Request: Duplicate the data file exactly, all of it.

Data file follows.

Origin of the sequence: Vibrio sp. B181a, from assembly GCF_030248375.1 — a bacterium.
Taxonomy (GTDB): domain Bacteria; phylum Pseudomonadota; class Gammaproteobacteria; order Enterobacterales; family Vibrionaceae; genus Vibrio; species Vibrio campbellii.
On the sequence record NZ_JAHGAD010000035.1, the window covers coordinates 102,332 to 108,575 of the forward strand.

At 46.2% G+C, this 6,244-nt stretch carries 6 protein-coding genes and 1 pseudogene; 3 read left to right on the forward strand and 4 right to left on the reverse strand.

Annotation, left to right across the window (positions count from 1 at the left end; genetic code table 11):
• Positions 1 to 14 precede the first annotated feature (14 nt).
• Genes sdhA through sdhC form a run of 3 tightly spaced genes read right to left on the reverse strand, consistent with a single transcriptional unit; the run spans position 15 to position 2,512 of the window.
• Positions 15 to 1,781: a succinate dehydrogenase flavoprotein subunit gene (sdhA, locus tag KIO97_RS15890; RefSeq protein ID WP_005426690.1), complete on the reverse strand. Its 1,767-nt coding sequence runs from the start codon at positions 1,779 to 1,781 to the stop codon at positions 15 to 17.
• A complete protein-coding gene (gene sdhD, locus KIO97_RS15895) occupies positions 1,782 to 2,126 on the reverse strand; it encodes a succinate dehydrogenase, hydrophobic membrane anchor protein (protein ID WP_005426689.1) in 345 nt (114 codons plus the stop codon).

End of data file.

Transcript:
Origin of the sequence: Vibrio sp. B181a, from assembly GCF_030248375.1 — a bacterium.
Taxonomy (GTDB): domain Bacteria; phylum Pseudomonadota; class Gammaproteobacteria; order Enterobacterales; family Vibrionaceae; genus Vibrio; species Vibrio campbellii.
On the sequence record NZ_JAHGAD010000035.1, the window covers coordinates 102,332 to 108,575 of the forward strand.

At 46.2% G+C, this 6,244-nt stretch carries 6 protein-coding genes and 1 pseudogene; 3 read left to right on the forward strand and 4 right to left on the reverse strand.

Annotation, left to right across the window (positions count from 1 at the left end; genetic code table 11):
• Positions 1 to 14 precede the first annotated feature (14 nt).
• Genes sdhA through sdhC form a run of 3 tightly spaced genes read right to left on the reverse strand, consistent with a single transcriptional unit; the run spans position 15 to position 2,512 of the window.
• Positions 15 to 1,781: a succinate dehydrogenase flavoprotein subunit gene (sdhA, locus tag KIO97_RS15890; RefSeq protein ID WP_005426690.1), complete on the reverse strand. Its 1,767-nt coding sequence runs from the start codon at positions 1,779 to 1,781 to the stop codon at positions 15 to 17.
• A complete protein-coding gene (gene sdhD, locus KIO97_RS15895) occupies positions 1,782 to 2,126 on the reverse strand; it encodes a succinate dehydrogenase, hydrophobic membrane anchor protein (protein ID WP_005426689.1) in 345 nt (114 codons plus the stop codon).